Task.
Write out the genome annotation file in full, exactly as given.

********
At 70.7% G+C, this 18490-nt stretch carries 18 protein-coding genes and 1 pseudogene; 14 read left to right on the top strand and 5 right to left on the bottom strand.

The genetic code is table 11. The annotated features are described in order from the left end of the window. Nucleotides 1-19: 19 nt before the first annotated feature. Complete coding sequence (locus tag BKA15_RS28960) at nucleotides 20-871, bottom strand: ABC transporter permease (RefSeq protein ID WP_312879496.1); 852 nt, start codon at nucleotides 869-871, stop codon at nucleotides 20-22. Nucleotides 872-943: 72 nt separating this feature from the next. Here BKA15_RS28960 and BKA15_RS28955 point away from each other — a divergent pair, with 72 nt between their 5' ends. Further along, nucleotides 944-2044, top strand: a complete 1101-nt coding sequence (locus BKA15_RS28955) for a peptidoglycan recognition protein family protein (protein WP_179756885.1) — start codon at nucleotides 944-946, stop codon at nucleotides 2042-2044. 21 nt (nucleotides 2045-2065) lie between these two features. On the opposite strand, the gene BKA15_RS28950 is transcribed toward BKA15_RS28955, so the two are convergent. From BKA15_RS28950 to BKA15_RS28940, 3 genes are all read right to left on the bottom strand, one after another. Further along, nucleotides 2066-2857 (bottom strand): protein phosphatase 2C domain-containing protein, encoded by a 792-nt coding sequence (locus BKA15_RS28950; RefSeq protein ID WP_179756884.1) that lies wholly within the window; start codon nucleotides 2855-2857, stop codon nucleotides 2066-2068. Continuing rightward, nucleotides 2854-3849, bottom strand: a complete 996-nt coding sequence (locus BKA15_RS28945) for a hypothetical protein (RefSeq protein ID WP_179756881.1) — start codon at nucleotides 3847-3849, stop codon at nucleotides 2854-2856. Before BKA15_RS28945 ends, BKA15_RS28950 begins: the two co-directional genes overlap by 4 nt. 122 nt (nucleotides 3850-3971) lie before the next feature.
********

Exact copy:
At 70.7% G+C, this 18490-nt stretch carries 18 protein-coding genes and 1 pseudogene; 14 read left to right on the top strand and 5 right to left on the bottom strand.

The genetic code is table 11. The annotated features are described in order from the left end of the window. Nucleotides 1-19: 19 nt before the first annotated feature. Complete coding sequence (locus tag BKA15_RS28960) at nucleotides 20-871, bottom strand: ABC transporter permease (RefSeq protein ID WP_312879496.1); 852 nt, start codon at nucleotides 869-871, stop codon at nucleotides 20-22. Nucleotides 872-943: 72 nt separating this feature from the next. Here BKA15_RS28960 and BKA15_RS28955 point away from each other — a divergent pair, with 72 nt between their 5' ends. Further along, nucleotides 944-2044, top strand: a complete 1101-nt coding sequence (locus BKA15_RS28955) for a peptidoglycan recognition protein family protein (protein WP_179756885.1) — start codon at nucleotides 944-946, stop codon at nucleotides 2042-2044. 21 nt (nucleotides 2045-2065) lie between these two features. On the opposite strand, the gene BKA15_RS28950 is transcribed toward BKA15_RS28955, so the two are convergent. From BKA15_RS28950 to BKA15_RS28940, 3 genes are all read right to left on the bottom strand, one after another. Further along, nucleotides 2066-2857 (bottom strand): protein phosphatase 2C domain-containing protein, encoded by a 792-nt coding sequence (locus BKA15_RS28950; RefSeq protein ID WP_179756884.1) that lies wholly within the window; start codon nucleotides 2855-2857, stop codon nucleotides 2066-2068. Continuing rightward, nucleotides 2854-3849, bottom strand: a complete 996-nt coding sequence (locus BKA15_RS28945) for a hypothetical protein (RefSeq protein ID WP_179756881.1) — start codon at nucleotides 3847-3849, stop codon at nucleotides 2854-2856. Before BKA15_RS28945 ends, BKA15_RS28950 begins: the two co-directional genes overlap by 4 nt. 122 nt (nucleotides 3850-3971) lie before the next feature.